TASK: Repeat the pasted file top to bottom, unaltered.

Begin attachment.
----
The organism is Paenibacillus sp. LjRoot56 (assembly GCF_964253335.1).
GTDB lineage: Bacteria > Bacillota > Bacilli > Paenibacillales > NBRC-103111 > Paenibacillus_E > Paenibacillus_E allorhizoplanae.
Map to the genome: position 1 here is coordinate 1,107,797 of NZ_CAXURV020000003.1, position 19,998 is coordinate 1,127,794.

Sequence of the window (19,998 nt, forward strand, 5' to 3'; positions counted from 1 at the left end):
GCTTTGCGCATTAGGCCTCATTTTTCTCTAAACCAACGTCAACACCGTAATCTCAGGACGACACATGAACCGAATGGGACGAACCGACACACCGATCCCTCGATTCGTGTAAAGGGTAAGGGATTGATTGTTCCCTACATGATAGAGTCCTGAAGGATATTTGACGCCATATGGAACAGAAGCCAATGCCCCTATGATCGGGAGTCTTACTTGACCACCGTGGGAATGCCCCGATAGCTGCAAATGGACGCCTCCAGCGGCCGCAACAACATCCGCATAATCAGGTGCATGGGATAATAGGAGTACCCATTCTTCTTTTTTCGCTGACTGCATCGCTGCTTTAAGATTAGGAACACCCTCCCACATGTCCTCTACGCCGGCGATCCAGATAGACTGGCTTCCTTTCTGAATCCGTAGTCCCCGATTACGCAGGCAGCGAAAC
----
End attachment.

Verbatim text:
The organism is Paenibacillus sp. LjRoot56 (assembly GCF_964253335.1).
GTDB lineage: Bacteria > Bacillota > Bacilli > Paenibacillales > NBRC-103111 > Paenibacillus_E > Paenibacillus_E allorhizoplanae.
Map to the genome: position 1 here is coordinate 1,107,797 of NZ_CAXURV020000003.1, position 19,998 is coordinate 1,127,794.

Sequence of the window (19,998 nt, forward strand, 5' to 3'; positions counted from 1 at the left end):
GCTTTGCGCATTAGGCCTCATTTTTCTCTAAACCAACGTCAACACCGTAATCTCAGGACGACACATGAACCGAATGGGACGAACCGACACACCGATCCCTCGATTCGTGTAAAGGGTAAGGGATTGATTGTTCCCTACATGATAGAGTCCTGAAGGATATTTGACGCCATATGGAACAGAAGCCAATGCCCCTATGATCGGGAGTCTTACTTGACCACCGTGGGAATGCCCCGATAGCTGCAAATGGACGCCTCCAGCGGCCGCAACAACATCCGCATAATCAGGTGCATGGGATAATAGGAGTACCCATTCTTCTTTTTTCGCTGACTGCATCGCTGCTTTAAGATTAGGAACACCCTCCCACATGTCCTCTACGCCGGCGATCCAGATAGACTGGCTTCCTTTCTGAATCCGTAGTCCCCGATTACGCAGGCAGCGAAAC